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Re: Merging baby steps or full branches


I like Jay's approach, this gives us a view into the project as a whole
while maintain the bite sized merges that are digestible and less prone to
regressions or unintended side-effects.


-----Original Message-----
From: openstack-bounces+john=openstack.org@xxxxxxxxxxxxxxxxxxx
[mailto:openstack-bounces+john=openstack.org@xxxxxxxxxxxxxxxxxxx] On Behalf
Of Jay Pipes
Sent: Thursday, December 23, 2010 12:23 PM
To: Thierry Carrez
Cc: openstack@xxxxxxxxxxxxxxxxxxx
Subject: Re: [Openstack] Merging baby steps or full branches

On Thu, Dec 23, 2010 at 3:15 AM, Thierry Carrez <thierry@xxxxxxxxxxxxx>
> Hello everyone,
> There was some discussion yesterday around Josh's
> diagnostics-per-instance branch merge proposal [1] and on IRC [2]
> afterwards. In summary, Josh uses baby steps branch merge proposals,
> landing part of the feature as soon as it is ready.
> [1]
> https://code.launchpad.net/~jk0/nova/diagnostics-per-instance/+merge/44394
> [2] http://eavesdrop.openstack.org/irclogs/%23openstack.2010-12-22.log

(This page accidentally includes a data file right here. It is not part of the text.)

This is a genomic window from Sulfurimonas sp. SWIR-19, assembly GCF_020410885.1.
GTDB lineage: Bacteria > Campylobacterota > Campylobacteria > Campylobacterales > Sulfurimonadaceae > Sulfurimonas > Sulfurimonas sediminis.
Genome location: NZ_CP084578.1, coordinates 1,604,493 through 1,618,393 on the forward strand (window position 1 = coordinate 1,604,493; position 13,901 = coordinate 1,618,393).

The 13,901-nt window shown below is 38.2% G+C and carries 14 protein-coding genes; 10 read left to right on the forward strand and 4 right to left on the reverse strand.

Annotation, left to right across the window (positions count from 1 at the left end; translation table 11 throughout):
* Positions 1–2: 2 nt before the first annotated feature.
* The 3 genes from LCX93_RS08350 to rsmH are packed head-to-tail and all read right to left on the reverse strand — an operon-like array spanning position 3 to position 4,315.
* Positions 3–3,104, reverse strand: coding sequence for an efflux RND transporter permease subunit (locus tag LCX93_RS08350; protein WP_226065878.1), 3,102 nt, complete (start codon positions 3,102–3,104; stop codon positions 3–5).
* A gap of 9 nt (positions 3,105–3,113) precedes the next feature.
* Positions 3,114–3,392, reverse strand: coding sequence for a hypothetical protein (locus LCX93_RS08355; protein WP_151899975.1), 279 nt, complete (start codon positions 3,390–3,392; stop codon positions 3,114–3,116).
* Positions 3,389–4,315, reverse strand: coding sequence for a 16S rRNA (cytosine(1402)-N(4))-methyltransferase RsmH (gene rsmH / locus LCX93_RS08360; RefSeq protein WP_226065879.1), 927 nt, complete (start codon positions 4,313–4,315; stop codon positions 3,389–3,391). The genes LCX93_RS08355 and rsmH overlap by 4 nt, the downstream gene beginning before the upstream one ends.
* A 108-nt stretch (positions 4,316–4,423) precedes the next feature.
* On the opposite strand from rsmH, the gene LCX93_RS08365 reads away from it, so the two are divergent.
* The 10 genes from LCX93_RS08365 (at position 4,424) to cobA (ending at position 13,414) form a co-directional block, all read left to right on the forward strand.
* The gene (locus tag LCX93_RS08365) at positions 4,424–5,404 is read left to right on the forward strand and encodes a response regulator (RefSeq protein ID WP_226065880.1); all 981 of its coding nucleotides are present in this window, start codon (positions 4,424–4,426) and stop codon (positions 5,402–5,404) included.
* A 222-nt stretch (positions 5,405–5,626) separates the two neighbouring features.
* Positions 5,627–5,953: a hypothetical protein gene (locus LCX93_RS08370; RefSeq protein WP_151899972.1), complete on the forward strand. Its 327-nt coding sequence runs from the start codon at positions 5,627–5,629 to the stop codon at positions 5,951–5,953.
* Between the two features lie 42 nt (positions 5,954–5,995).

> (see around 17:43:50)
> On the plus side, this technique allows simpler reviews and reduces the
> risks of conflict, so it probably ends up being faster. On the minus
> side, it's hard to functionally review or test something that is not
> complete, so the load on reviewers is, I think, higher.
> Do we have a position on that ? Is it encouraged, discouraged, or nobody
> cares either way ?
> My personal take on it is that we should discourage it, since we face
> the risk of releasing half-implemented features (a database schema
> without anything using it). Features in development can easily be tested
> in specific branches until they are complete enough to integrate trunk
> (that's what branches are for, after all). This is with my release
> manager hat on, obviously: I'm not in any of the -core teams though, and
> would like to hear your thoughts on the matter :)

It's always possible to have a branch pushed to launchpad for the
"supertask" and then do merge proposals of smaller subtasks/blueprints
into that supertask branch.  Then, when the little tasks are done and
reviewed, the final merge proposal into trunk contains all the code
for the entire major blueprint/task at once while having the benefit
of being reviewed in chunks by the team(s) working on it.


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